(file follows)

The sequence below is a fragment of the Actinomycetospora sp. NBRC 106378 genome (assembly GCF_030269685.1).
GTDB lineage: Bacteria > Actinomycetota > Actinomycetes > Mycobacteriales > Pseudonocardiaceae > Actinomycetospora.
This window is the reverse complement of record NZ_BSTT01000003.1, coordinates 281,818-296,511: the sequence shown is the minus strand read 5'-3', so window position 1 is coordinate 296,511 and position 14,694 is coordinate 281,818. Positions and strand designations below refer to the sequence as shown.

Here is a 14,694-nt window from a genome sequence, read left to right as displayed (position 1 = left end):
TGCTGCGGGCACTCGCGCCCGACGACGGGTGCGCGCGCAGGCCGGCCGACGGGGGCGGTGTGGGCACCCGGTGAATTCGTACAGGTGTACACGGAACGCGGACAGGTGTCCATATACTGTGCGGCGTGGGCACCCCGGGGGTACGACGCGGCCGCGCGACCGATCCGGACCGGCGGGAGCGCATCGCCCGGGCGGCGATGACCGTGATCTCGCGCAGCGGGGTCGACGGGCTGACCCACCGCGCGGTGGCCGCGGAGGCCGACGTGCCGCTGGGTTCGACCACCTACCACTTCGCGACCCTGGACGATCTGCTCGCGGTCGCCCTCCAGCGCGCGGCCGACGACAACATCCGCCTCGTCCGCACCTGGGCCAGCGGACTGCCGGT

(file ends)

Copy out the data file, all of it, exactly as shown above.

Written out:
The sequence below is a fragment of the Actinomycetospora sp. NBRC 106378 genome (assembly GCF_030269685.1).
GTDB lineage: Bacteria > Actinomycetota > Actinomycetes > Mycobacteriales > Pseudonocardiaceae > Actinomycetospora.
This window is the reverse complement of record NZ_BSTT01000003.1, coordinates 281,818-296,511: the sequence shown is the minus strand read 5'-3', so window position 1 is coordinate 296,511 and position 14,694 is coordinate 281,818. Positions and strand designations below refer to the sequence as shown.

Here is a 14,694-nt window from a genome sequence, read left to right as displayed (position 1 = left end):
TGCTGCGGGCACTCGCGCCCGACGACGGGTGCGCGCGCAGGCCGGCCGACGGGGGCGGTGTGGGCACCCGGTGAATTCGTACAGGTGTACACGGAACGCGGACAGGTGTCCATATACTGTGCGGCGTGGGCACCCCGGGGGTACGACGCGGCCGCGCGACCGATCCGGACCGGCGGGAGCGCATCGCCCGGGCGGCGATGACCGTGATCTCGCGCAGCGGGGTCGACGGGCTGACCCACCGCGCGGTGGCCGCGGAGGCCGACGTGCCGCTGGGTTCGACCACCTACCACTTCGCGACCCTGGACGATCTGCTCGCGGTCGCCCTCCAGCGCGCGGCCGACGACAACATCCGCCTCGTCCGCACCTGGGCCAGCGGACTGCCGGT